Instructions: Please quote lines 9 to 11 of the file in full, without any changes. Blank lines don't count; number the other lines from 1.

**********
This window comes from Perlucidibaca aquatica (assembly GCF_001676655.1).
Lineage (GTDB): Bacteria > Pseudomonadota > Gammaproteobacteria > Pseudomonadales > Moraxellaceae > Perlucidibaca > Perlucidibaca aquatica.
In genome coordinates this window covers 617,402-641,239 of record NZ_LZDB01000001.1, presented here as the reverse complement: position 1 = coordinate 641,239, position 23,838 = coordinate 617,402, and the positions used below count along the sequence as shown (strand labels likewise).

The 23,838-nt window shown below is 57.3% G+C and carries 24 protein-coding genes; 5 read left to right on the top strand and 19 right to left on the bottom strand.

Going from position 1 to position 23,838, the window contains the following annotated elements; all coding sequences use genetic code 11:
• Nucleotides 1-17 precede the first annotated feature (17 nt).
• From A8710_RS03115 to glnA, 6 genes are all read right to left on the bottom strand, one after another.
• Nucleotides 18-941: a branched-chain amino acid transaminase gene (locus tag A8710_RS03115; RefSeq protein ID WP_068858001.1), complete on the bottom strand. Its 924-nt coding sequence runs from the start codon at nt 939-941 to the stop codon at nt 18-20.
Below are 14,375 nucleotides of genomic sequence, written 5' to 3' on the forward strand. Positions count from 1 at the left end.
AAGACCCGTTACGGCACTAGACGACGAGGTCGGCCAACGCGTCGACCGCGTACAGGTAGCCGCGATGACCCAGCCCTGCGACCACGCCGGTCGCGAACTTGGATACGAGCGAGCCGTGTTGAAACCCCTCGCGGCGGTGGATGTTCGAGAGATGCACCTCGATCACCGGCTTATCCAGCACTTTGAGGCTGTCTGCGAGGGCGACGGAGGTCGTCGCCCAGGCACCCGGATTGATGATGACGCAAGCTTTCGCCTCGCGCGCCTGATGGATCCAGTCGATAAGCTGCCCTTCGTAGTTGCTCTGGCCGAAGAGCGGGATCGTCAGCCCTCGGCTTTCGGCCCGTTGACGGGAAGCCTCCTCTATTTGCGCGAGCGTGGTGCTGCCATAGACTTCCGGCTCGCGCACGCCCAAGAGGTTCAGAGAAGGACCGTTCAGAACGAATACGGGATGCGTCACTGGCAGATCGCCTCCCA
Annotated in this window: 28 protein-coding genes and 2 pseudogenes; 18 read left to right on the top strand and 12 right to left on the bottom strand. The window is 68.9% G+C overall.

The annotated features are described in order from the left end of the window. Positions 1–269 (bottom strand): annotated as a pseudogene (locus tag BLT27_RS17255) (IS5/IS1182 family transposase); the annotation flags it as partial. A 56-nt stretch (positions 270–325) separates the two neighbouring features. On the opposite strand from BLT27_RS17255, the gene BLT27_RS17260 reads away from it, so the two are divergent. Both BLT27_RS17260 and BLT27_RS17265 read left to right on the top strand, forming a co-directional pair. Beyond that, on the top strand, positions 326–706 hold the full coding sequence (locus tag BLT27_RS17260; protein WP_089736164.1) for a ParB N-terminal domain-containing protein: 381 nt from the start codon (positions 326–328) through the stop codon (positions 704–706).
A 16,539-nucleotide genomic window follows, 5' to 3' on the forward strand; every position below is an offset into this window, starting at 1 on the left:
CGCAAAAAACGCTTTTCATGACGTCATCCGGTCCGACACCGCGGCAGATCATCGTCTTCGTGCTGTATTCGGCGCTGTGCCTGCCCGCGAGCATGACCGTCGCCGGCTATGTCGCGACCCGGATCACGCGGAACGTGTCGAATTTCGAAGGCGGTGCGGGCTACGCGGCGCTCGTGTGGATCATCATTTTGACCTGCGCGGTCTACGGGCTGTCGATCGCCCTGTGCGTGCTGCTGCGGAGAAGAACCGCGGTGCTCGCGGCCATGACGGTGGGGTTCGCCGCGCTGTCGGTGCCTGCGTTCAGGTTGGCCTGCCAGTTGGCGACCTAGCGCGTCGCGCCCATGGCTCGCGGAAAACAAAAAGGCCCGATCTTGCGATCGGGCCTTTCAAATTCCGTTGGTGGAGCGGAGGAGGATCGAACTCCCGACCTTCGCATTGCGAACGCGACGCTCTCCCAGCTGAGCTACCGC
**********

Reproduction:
Below are 14,375 nucleotides of genomic sequence, written 5' to 3' on the forward strand. Positions count from 1 at the left end.
AAGACCCGTTACGGCACTAGACGACGAGGTCGGCCAACGCGTCGACCGCGTACAGGTAGCCGCGATGACCCAGCCCTGCGACCACGCCGGTCGCGAACTTGGATACGAGCGAGCCGTGTTGAAACCCCTCGCGGCGGTGGATGTTCGAGAGATGCACCTCGATCACCGGCTTATCCAGCACTTTGAGGCTGTCTGCGAGGGCGACGGAGGTCGTCGCCCAGGCACCCGGATTGATGATGACGCAAGCTTTCGCCTCGCGCGCCTGATGGATCCAGTCGATAAGCTGCCCTTCGTAGTTGCTCTGGCCGAAGAGCGGGATCGTCAGCCCTCGGCTTTCGGCCCGTTGACGGGAAGCCTCCTCTATTTGCGCGAGCGTGGTGCTGCCATAGACTTCCGGCTCGCGCACGCCCAAGAGGTTCAGAGAAGGACCGTTCAGAACGAATACGGGATGCGTCACTGGCAGATCGCCTCCCA
Annotated in this window: 28 protein-coding genes and 2 pseudogenes; 18 read left to right on the top strand and 12 right to left on the bottom strand. The window is 68.9% G+C overall.